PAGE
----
“Unless a grain of wheat falls into the earth and dies, it remains alone; but if it dies, it bears much fruit.” – John 12:24
“The last enemy to be destroyed is death...Death is swallowed up in victory.” – 1 Corinthians 15:26, 54
"The greater the sin, the greater the mercy, the deeper the death and the brighter the rebirth.” - C. S. Lewis
"This story...has the very taste of primary truth." - J. R. R. Tolkien

Sunday, June 29, 2008

The Trinity: C. S. Lewis and Jonathan Edwards on “Begetting” and “Proceeding”

Jonathan Edwards proposes a certain understanding of the Trinity in his insightful “Essay on the Trinity.” Edwards writes that “The Father is the Deity subsisting in the prime, un-originated and most absolute manner.” That is, the Father is primary, but not in the sense of being the cause or ontological source of the Son and the Spirit. Rather, there is some order or direction within the Godhead, and the Father is first in that order. This will become clearer as Edwards discusses how the Son is the image of the Father, and not vice versa.

The Son, writes Edwards, is “the eternal, necessary, perfect, substantial and personal idea which God hath of Himself.” The Nicene Creed states that the Son is “of the substance of the Father, God of God, Light of Light, true God of true God, begotten not made.” Lewis writes along similar lines that although there was never a time when the Father existed and the Son did not (after all, God transcends time), the Father is nevertheless the “cause” of the Son, and that this is what is meant by “begotten Son” or the Son “proceeding” from the Father. The Son is “streaming forth from the Father, like light from a lamp…He is the self-expression of the Father.” Saying that the Son is causally dependent on the Father is, I think, too strong a way to describe this mysterious relationship between the persons in the Trinity. I am more inclined to think that there is no cause to any person of the Trinity at all – as one being, the Trinity is ontologically foundational. The Son, although equal to the Father (Philippians 2:6), is the called the second person of the Trinity because, as the image of the Father, he is second in this mysterious divine order after the primary person of the Father. This idea is strongly conveyed in Scripture:

  • The Son “is the radiance of the glory of God and the exact imprint of his nature, and he upholds the universe by the word of his power.” – Hebrews 1:3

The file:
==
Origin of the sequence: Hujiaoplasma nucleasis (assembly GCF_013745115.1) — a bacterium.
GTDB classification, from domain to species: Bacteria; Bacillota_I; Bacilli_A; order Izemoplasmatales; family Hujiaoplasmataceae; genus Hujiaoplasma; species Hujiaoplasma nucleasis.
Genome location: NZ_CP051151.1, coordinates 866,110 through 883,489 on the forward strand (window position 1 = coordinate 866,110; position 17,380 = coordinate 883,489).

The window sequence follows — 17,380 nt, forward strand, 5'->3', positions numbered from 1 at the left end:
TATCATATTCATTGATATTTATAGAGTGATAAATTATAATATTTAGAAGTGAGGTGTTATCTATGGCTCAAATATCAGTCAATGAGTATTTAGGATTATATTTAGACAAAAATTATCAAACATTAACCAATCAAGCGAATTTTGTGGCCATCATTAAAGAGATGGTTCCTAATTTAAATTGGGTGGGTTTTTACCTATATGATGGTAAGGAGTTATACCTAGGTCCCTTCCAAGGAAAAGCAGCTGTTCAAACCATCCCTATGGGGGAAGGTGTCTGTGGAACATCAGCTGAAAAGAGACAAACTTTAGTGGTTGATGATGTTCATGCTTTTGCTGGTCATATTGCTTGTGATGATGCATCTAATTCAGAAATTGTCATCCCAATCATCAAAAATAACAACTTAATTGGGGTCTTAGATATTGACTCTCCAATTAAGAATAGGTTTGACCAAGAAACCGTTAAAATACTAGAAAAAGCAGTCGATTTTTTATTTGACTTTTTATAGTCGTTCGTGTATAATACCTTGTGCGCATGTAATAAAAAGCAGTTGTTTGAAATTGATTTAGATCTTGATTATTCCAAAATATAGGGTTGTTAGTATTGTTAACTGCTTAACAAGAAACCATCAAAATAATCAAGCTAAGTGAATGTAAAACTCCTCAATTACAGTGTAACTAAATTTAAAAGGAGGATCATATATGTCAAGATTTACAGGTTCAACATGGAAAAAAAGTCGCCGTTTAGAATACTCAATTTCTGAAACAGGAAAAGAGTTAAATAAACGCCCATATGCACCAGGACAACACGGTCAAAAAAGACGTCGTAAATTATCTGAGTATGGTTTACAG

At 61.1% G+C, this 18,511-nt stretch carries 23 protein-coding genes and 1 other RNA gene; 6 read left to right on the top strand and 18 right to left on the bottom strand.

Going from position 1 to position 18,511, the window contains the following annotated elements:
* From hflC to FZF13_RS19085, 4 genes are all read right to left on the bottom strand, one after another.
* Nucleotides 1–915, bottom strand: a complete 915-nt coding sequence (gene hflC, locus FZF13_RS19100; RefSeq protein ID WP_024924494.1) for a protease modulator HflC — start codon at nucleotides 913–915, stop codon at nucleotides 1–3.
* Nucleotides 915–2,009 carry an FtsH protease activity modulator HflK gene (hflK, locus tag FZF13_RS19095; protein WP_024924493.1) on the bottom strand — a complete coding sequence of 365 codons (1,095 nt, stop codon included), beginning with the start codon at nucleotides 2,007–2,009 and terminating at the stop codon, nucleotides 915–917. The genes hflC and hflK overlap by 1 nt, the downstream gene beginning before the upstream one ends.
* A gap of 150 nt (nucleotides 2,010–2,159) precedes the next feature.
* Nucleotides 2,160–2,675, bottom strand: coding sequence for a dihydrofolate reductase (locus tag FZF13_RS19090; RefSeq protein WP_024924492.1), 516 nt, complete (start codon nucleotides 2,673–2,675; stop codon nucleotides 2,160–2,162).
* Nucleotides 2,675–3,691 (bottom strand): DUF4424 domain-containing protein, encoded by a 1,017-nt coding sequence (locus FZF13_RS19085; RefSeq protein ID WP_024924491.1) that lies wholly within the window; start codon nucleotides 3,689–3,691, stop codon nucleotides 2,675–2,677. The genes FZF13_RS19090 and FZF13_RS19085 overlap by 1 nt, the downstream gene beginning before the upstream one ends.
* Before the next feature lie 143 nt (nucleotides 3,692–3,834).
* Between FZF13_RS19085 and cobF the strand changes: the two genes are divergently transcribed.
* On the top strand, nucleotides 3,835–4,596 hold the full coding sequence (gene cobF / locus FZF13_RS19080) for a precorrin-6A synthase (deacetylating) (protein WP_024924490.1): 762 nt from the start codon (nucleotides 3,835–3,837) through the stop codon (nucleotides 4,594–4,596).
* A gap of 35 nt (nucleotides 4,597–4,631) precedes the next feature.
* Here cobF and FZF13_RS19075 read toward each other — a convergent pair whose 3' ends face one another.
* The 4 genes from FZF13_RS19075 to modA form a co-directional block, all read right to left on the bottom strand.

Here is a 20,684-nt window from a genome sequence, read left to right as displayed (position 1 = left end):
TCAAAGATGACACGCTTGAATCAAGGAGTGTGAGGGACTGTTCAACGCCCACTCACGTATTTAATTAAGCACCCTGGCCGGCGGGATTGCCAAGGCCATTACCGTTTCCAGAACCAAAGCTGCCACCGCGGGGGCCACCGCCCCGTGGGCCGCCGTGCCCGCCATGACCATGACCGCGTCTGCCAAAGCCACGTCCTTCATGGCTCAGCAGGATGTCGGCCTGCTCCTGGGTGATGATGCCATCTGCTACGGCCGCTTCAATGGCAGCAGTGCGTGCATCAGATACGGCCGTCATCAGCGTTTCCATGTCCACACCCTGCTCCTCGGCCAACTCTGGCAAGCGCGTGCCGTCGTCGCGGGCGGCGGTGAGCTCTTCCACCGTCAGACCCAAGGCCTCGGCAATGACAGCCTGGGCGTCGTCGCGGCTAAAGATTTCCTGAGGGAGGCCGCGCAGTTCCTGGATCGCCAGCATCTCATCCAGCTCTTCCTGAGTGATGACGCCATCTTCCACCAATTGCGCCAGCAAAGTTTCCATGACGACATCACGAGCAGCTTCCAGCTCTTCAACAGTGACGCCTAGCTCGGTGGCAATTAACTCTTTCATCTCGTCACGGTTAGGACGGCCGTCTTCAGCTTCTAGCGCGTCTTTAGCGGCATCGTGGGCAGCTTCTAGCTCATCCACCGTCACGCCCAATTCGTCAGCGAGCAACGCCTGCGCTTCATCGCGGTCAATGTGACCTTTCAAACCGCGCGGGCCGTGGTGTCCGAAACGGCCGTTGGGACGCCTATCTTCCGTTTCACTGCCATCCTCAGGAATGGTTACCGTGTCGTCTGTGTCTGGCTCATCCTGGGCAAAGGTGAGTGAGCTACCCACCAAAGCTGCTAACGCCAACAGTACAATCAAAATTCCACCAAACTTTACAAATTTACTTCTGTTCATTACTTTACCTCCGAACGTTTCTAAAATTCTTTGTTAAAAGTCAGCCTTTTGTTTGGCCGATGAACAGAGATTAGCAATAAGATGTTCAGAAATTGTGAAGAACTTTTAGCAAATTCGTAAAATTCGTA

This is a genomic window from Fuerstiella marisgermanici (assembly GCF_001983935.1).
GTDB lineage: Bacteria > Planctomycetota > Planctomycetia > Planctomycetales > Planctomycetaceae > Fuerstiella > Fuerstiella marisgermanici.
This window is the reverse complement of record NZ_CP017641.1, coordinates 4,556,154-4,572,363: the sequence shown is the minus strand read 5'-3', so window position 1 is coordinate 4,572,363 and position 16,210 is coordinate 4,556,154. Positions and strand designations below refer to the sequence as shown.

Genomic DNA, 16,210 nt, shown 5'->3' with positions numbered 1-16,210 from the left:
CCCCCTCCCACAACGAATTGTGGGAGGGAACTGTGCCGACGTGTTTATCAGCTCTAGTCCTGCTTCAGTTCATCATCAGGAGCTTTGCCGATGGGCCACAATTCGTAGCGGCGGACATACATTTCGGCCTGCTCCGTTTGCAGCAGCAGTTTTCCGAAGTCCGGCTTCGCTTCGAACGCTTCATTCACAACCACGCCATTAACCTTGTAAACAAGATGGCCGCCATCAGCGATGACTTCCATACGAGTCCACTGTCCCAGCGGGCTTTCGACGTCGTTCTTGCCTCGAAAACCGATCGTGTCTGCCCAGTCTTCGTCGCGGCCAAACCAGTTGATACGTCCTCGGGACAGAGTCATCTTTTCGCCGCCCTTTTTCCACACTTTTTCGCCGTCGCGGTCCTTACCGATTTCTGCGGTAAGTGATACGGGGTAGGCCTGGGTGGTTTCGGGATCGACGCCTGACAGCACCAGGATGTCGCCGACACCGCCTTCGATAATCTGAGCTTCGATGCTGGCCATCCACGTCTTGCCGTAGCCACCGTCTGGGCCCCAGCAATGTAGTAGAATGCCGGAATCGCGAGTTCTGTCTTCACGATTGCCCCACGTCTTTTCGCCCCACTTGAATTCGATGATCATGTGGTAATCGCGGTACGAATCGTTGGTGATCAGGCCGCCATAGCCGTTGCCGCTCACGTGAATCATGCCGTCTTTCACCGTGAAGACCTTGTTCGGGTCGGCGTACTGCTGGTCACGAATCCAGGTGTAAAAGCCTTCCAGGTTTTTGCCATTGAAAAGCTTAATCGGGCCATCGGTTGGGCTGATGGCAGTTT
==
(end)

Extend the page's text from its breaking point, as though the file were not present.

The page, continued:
• “He is the image of the invisible God…by him all things were created…in him all the fullness of God was pleased to dwell” – Colossians 1:15-16,19 (see also 2 Corinthians 4:4)
  • The Son is “in the form of God” and has “equality with God” – Philippians 2:6
  • Peter speaks of "our God and Savior Jesus Christ" (2 Peter 1:1).
Edwards then proceeds to describe the procession of the Spirit as the third person within the Godhead:
“[A]n infinitely holy and sacred energy arises between the Father and Son in mutually loving and delighting in each other, for their love and joy is mutual…The Deity becomes all act, the Divine essence itself flows out and is as it were breathed forth in love and joy. So that the Godhead therein stands forth in yet another manner of subsistence, and there proceeds the third Person.”
C. S. Lewis puts it this way: “The union between the Father and Son is such a live concrete thing that this union itself is a Person.” Indeed, Paul assumes a distinct person when he speaks of grieving the Holy Spirit of God in Ephesians 4:30. Edwards writes that “in partaking of the Holy Ghost, we possess and enjoy the love and grace of the Father and the Son, for the Holy Ghost is that love and grace.” This connection between the Spirit and the love and unity between the Father and the Son is confirmed in Scripture. For example, at Jesus’ baptism the Father calls Jesus his “beloved Son” as the Spirit, in the form of a dove, descends on him (Matthew 3:16-17). Edwards notes, “The Scripture seems in many places to speak of love in Christians as if it were the same with the Spirit of God in them” (Romans 5:5, Colossians 1:8). This understanding of the Spirit may help to explain why the Spirit is rarely mentioned where the Father and the Son are mentioned together – the Spirit is implied in the love of the Father and Son. Edwards writes:
“I can think of no other good account that can be given of the apostle Paul’s wishing grace and peace from God the Father and the Lord Jesus Christ in the beginning of his Epistles, without ever mentioning the Holy Ghost, as we find it thirteen times in his salutations in the beginnings of his Epistles, but that the Holy Ghost is Himself love and grace of God the Father and the Lord Jesus Christ…the blessing is from the Father and the Son in the Holy Ghost. But the blessing from the Holy Ghost is Himself, the communication of Himself…This I suppose to be the reason why we have never any account of the Holy Ghost’s loving either the Father or the Son, or of the Son's or the Father’s loving the Holy Ghost, or of the Holy Ghost's loving the saints, tho these things are so often predicated of both the other Persons.”

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